Woodbury High School’s Scott Swansson Retires

Woodbury High School’s Scott Swansson with his collection of sweaters.
Woodbury High School teacher and coach Scott Swansson looks back at his storied career as he prepares for retirement.
Woodbury High School’s Scott Swansson with his collection of sweaters.

Graduation at Woodbury High School on June 1 will be a rite of passage for the class of 2014. It will also be a milestone for Scott Swansson, affectionately known as “Swanny,” who is retiring after 35 years of teaching and coaching. We talked with Swanny about his long career in the classroom and on the court.

Woodbury Magazine: What class at Woodbury High School has been your favorite to teach?

Scott Swansson:
I’ve always taught social studies; I was here when we housed grades 7-12 in the building, so I’ve taught 7th grade geography, psychology, economics, American history, world history, sociology and advanced sociology. Sociology is the class I had the most passion for. Through discussions, I would see students’ eyes opened to different perspectives when it comes to prejudice and discrimination in our society.

WBM: You have coached football, basketball and baseball at WHS, taking over the head boys basketball coaching role after Del Schiffler. Tell us about that.

SS: Those were huge shoes to fill, and I knew it would be a challenge. I’d been Del’s assistant for 15 years; he was one of the best coaches in the history of Minnesota basketball, and I appreciate his mentorship. We have tried to carry on what he started. I hope that kids take this away from our basketball program: If you work hard and put in the time, it’s gonna pay off. There are a lot of “life lessons” in that.

WBM: How did Swanny Sweater Night get started?

SS:
Here’s what happened: I gained a little weight and started wearing sweaters to cover up my belly. Every Christmas, my sisters-in-law gave me a flamboyant sweater and dared me to wear it. Mind you, this was back in the Bill Cosby sweater era. My students started to pick up on it; one girl even kept a spread sheet on which sweater I’d wear on what day. Then they decided to have a Swanny Sweater Night at a home basketball game, where they’d go to Savers or their dad’s closet and wear ugly sweaters and mock me, imitating every move I made. I had no problem with that, and had fun with it. Every once in a while I’d do a quick standup/sit down, and they’d follow me.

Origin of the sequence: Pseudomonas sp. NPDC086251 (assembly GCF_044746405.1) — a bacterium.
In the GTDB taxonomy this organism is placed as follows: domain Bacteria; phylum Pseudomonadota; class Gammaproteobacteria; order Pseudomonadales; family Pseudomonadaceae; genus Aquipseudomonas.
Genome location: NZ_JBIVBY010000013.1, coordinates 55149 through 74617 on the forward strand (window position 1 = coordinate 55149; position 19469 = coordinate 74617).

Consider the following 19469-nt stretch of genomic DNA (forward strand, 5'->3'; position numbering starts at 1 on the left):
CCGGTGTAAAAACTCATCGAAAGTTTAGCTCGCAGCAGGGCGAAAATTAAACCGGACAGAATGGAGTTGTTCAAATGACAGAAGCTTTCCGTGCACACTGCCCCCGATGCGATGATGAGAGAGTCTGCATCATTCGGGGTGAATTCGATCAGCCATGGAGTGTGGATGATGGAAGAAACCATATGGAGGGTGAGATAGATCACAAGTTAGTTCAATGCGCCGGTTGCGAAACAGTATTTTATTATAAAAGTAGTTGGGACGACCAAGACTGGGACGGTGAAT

WBM: Describe yourself in three words.

SS: Passionate (about a lot of things). If I’m in, I’m in. Competitive, for sure. Fun. I hope I am; I try to be. Life should be fun.

WBM: How have high school students changed over the years?

SS: I don’t think they’ve changed that much. It comes down to the rules, manners and respect learned at home. Woodbury is a community with great, motivated kids. Education is really important to them. They get a first-class education here and I’m proud to see them excel beyond high school.

WBM: What do you anticipate your feelings will be at your last graduation?

SS:
It will be bittersweet, an emotional time for me. Even when the school year is over, since I’m a teacher of habit, it gives me a weird feeling. I know one thing—my whole identity will change. I’ll come back and sub, and kids will wonder who this old guy is. Now people know who this old guy is. I’ll deal with it, and I’m ready for some new things, some new challenges.

WBM: What inspired you to go into teaching/coaching?

SS: My dad was a teacher and coach, so I grew up (in Willmar) around it. I have a social science major and coaching minor from Gustavus where a long line of relatives attended.

WBM:
What sports did you participate in?

SS:
Football, basketball and baseball in high school; we went to State in all three sports my senior year. In college, I played football and baseball. I was probably a better baseball player.

WBM: Name some standout players that you’ve coached.

SS: Max Hintz, all-time leading scorer for WHS who played for me for four years. He was a big competitor, doing whatever it took to win the game, and he has a huge heart. Larry Suggs, who played for me as a 9th and 10th grader. He wanted to please you, he listened, and he got better and better. But I think my favorite player was the kid that was coachable, understood constructive criticism and went out and tried to do the things you wanted him to do. Some of those kids weren’t standout players, but they’re the ones you enjoy and respect.

WBM: Do you have any plans for your retirement?

SS: I like to golf a lot, and I plan to golf in Ireland this summer. I go on a couple of fishing trips each year, and I enjoy watching my grandkids do their thing. One thing I want to do is drive to a big-time college football game; I’ve always been locked in during the high school football season and unable to do that. I also have a son who lives in Scottsdale, and look forward to spending time with him in the winter. I’ve never ever been able to leave for the winter with coaching basketball.

WBM:
How many times do you think your last name has been misspelled?

SS:
Everybody thinks they’re spelling it wrong when they do spell it right. I’ve been told if you go over to Sweden and walk through a cemetery, everyone has two Ss in their name.